Why Fish Make Great Pets For Kids

Tim from The Witty Fish shared with Healthy Lombard that if you’re a parent you have likely considered getting your child a pet at some point. A child can benefit in many ways by being responsible for the life of a small animal. As an animal lover and parent, Tim has gotten a variety of different pets for his children.

But what kind of pet should you get for your child? Common options include things like corn snakes, guinea pigs, hamsters, reptiles, cats, and dogs. While each of these animals can make great pets, my aim is to convince you that you should consider fish instead.

Reasons Fish Make Great Pets For Kids

Why do fish make great pets for kids? There are a variety of reasons. Some of them are common to all pets. Others are unique to fish. Either way, you will find these are all great reasons.

So let’s dive in and explore the top 8 reasons fish make great pets for kids!

1. Pet Fish Can’t Escape

Would the thought of a loose mouse, gerbil, or even a snake keep you up at night? Many types of small pets recommended for children want nothing more than to escape confinement. This has happened in my home more than once. Sometimes we can’t even find the little fugitive for days!

Children are still learning responsibility and make mistakes. They may not secure a lid tightly, or at all. Even if they do a good job with the lid, a squirmy pet may still wiggle its way out of their grasp. In any case, this is a very real concern and something that should be considered.

The good news is this isn’t something you need to worry about with pet fish! While some fish do jump, a decent aquarium lid prevents any such mishaps.

 

2. Great Tool To Educate & Teach Responsibility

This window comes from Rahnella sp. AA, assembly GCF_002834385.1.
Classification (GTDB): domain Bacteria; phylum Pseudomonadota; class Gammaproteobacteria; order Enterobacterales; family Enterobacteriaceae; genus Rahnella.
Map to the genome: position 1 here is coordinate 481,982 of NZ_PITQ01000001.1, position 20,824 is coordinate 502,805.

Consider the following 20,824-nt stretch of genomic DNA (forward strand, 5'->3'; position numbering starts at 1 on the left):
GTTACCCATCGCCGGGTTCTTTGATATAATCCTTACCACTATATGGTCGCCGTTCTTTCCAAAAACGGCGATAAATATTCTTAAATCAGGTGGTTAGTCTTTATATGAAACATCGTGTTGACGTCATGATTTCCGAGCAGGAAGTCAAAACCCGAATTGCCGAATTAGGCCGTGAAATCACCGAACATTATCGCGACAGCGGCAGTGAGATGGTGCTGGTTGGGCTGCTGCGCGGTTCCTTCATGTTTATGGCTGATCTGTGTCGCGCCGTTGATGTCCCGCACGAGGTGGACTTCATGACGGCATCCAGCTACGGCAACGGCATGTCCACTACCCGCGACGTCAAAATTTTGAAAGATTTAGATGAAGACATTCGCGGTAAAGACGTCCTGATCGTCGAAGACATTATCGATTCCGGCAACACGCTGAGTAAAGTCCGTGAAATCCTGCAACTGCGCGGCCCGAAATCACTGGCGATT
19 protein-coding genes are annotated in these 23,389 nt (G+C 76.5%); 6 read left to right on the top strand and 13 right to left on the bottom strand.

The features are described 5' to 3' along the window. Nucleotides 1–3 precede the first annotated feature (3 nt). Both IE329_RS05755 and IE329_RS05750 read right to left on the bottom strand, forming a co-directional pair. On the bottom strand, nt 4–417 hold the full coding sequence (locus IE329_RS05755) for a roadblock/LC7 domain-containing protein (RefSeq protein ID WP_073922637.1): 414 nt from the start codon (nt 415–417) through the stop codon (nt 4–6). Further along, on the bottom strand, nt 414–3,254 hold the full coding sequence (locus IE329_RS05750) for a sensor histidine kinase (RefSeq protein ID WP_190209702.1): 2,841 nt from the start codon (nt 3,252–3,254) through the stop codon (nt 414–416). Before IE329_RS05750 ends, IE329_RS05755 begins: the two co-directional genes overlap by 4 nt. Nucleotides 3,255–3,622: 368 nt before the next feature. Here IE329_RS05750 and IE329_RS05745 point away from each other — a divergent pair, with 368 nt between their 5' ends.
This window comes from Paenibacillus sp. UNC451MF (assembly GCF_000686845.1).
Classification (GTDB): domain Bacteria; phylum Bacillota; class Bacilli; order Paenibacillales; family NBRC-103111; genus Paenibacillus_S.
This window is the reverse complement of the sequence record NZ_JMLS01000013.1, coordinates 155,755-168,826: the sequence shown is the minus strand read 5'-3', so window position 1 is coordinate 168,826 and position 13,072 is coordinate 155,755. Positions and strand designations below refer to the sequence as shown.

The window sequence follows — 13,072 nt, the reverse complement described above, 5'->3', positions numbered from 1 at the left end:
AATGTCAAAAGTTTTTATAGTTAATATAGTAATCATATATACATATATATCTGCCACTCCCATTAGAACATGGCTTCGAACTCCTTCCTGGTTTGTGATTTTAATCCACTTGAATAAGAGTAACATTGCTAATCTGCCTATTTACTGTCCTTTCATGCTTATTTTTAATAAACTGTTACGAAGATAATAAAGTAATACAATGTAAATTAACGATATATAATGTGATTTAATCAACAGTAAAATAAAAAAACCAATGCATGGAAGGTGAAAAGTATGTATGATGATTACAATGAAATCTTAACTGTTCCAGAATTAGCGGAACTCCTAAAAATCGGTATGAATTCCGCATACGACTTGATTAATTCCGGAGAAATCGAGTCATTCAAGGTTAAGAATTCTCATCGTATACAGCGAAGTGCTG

There is a great deal that a child can learn when caring for an aquarium full of fish. I’d even go as far as to say they will learn more than with any other pet. They will learn about responsibility, water chemistry, water filtration, temperature, breeding & genetics, biology, and even death.

With such a broad category of things to learn children as young as preschoolers and as old as teenagers all have something to learn.

At the preschool-age children can be given the responsibility of daily feedings. In addition to responsibility, they will also learn that like themselves, fish get hungry and need food to survive. They can also learn that different types of aquatic pets need different kinds of food.

As they get older they can be taught how to clean and maintain an aquarium. This includes learning a little about the nitrogen cycle, water chemistry, and temperature.

This may also be a great time to start introducing concepts such as breeding and genetics.

Live bearers, or fish that give birth to live free-swimming young, are great for this. Fancy guppies are my favorite due to their wide variety of bright colors. By breeding guppies, a child can learn about heredity, genotype, and phenotype.

It’s very interesting to see the offspring that two different colored guppy parents produce!

Inevitably, your child also has the opportunity to learn about death. Fish are short-lived animals and will eventually pass away. As dark and difficult as it may seem this can be a non-threatening opportunity to teach a child about death.

 

To read the entire article, click here.

A Beginner’s Guide to Healthy Habits

College of DuPage Nursing Student Alyssa Powell wrote for Healthy Lombard that now that we reached the one-year anniversary of the COVID-19 shelter-in-place orders, it is important to reflect on certain habits throughout this time of quarantine. If the habits involved binge-watching all three seasons of The Crown last week, it may be a time to be kind to oneself. Many reporters have echoed that we are living through ‘unprecedented times’; maybe, any activity that brings one joy should be cherished. Yet, certain activities are not only joy-inspiring but may also be healthy as well. Interacting with a support system is such an activity.